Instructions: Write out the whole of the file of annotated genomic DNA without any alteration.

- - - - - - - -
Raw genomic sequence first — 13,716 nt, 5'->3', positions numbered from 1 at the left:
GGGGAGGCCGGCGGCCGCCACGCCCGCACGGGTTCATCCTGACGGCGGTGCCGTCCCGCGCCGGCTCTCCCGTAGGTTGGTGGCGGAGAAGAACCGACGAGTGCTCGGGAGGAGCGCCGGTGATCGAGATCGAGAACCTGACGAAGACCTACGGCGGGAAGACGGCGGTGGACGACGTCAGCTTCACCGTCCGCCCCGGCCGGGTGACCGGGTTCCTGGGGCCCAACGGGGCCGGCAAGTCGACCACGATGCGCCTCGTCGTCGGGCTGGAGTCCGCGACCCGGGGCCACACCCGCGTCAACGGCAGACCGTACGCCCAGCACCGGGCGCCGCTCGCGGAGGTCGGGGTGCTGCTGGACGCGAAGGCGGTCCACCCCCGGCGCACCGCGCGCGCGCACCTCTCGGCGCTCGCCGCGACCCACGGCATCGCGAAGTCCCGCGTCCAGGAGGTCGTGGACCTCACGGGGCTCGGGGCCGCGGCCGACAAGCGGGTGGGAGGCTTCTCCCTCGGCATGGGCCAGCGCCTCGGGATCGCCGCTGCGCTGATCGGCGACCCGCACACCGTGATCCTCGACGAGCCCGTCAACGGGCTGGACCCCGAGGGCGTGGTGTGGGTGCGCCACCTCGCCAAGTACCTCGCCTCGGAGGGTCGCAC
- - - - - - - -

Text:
Raw genomic sequence first — 13,716 nt, 5'->3', positions numbered from 1 at the left:
GGGGAGGCCGGCGGCCGCCACGCCCGCACGGGTTCATCCTGACGGCGGTGCCGTCCCGCGCCGGCTCTCCCGTAGGTTGGTGGCGGAGAAGAACCGACGAGTGCTCGGGAGGAGCGCCGGTGATCGAGATCGAGAACCTGACGAAGACCTACGGCGGGAAGACGGCGGTGGACGACGTCAGCTTCACCGTCCGCCCCGGCCGGGTGACCGGGTTCCTGGGGCCCAACGGGGCCGGCAAGTCGACCACGATGCGCCTCGTCGTCGGGCTGGAGTCCGCGACCCGGGGCCACACCCGCGTCAACGGCAGACCGTACGCCCAGCACCGGGCGCCGCTCGCGGAGGTCGGGGTGCTGCTGGACGCGAAGGCGGTCCACCCCCGGCGCACCGCGCGCGCGCACCTCTCGGCGCTCGCCGCGACCCACGGCATCGCGAAGTCCCGCGTCCAGGAGGTCGTGGACCTCACGGGGCTCGGGGCCGCGGCCGACAAGCGGGTGGGAGGCTTCTCCCTCGGCATGGGCCAGCGCCTCGGGATCGCCGCTGCGCTGATCGGCGACCCGCACACCGTGATCCTCGACGAGCCCGTCAACGGGCTGGACCCCGAGGGCGTGGTGTGGGTGCGCCACCTCGCCAAGTACCTCGCCTCGGAGGGTCGCAC